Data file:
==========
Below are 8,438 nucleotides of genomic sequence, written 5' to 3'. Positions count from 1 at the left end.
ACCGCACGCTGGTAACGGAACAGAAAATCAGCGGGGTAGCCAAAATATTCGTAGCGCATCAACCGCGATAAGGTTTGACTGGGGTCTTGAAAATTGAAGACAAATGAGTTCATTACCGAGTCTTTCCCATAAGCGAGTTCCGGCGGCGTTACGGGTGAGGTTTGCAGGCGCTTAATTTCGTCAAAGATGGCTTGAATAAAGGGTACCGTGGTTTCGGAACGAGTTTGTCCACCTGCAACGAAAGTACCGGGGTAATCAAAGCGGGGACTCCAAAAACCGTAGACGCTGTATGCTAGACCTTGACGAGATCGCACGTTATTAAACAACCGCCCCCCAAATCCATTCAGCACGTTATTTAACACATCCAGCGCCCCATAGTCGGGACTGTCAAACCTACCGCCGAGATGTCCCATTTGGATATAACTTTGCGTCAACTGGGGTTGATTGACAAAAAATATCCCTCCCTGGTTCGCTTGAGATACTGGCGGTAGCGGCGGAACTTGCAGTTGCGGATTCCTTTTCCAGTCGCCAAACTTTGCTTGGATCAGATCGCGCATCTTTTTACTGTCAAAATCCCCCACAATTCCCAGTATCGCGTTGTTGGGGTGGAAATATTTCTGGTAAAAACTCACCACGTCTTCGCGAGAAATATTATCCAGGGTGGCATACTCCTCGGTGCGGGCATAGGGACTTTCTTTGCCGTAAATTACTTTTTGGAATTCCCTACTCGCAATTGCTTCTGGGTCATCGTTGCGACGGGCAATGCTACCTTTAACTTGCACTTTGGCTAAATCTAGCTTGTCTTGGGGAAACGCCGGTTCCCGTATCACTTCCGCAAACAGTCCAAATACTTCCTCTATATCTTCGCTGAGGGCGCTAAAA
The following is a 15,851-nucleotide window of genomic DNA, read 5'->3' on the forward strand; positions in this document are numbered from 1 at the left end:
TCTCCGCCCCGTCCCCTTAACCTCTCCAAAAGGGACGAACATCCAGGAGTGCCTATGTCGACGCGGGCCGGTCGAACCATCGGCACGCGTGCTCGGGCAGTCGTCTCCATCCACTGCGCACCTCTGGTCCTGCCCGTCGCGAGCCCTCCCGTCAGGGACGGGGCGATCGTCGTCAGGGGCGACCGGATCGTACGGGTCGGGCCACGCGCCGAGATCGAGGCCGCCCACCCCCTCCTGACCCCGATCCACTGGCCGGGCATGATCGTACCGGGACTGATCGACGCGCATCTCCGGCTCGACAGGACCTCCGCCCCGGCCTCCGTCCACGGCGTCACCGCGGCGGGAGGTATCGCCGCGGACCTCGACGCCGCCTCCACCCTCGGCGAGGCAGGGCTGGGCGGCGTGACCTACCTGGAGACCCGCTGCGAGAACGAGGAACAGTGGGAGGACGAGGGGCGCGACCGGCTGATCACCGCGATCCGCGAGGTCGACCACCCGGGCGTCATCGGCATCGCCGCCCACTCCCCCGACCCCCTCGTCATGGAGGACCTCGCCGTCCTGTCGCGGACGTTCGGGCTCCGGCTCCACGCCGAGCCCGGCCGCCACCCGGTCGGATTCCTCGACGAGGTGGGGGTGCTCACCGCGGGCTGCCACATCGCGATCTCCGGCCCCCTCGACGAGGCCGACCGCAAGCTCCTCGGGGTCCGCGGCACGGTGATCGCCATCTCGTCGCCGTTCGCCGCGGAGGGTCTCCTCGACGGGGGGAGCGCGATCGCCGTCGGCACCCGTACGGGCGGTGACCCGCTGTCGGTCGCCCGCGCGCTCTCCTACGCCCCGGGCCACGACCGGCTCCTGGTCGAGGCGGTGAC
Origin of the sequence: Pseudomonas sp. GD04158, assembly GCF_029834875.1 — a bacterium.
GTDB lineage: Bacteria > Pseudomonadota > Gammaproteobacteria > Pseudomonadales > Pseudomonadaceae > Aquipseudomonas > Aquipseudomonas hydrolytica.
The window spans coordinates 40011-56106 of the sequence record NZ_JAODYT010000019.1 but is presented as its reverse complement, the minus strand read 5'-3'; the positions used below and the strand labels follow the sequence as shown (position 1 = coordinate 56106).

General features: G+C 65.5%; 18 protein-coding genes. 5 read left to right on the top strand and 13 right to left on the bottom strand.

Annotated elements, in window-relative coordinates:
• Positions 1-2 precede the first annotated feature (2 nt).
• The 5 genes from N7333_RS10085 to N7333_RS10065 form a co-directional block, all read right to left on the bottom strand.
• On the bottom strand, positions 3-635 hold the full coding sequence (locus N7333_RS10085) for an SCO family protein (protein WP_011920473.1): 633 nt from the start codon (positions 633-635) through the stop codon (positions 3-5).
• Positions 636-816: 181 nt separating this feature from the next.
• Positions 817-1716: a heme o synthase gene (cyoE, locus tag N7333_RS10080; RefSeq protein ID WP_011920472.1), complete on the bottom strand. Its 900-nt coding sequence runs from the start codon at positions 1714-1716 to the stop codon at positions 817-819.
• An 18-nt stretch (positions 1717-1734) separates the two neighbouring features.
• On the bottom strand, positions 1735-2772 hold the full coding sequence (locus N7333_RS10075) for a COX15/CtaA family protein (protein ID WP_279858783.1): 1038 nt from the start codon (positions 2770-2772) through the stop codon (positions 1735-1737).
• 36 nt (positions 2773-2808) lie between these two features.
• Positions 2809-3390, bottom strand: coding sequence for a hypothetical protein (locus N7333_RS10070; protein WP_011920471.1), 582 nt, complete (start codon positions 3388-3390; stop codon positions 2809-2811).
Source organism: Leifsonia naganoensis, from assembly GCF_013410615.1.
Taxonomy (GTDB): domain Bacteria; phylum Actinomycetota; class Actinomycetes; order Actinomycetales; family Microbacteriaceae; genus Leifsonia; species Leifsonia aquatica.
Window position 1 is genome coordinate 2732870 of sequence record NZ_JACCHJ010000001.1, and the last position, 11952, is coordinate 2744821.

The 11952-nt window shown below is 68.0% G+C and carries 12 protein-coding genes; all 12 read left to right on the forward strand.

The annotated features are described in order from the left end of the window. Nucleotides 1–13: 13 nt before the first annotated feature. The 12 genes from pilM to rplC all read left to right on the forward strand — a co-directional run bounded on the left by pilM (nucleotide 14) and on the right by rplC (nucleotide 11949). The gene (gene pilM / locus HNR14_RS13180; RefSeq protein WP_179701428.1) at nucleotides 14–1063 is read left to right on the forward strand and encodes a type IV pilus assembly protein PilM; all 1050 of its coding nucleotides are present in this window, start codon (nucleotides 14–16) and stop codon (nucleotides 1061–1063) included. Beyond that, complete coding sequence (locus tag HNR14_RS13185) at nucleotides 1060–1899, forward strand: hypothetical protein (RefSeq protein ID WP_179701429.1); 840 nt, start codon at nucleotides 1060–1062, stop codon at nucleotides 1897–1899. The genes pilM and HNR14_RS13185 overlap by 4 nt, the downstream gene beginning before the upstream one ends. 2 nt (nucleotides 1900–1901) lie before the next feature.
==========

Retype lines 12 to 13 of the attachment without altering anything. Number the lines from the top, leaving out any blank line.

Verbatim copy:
• On the bottom strand, positions 3-635 hold the full coding sequence (locus N7333_RS10085) for an SCO family protein (protein WP_011920473.1): 633 nt from the start codon (positions 633-635) through the stop codon (positions 3-5).
• Positions 636-816: 181 nt separating this feature from the next.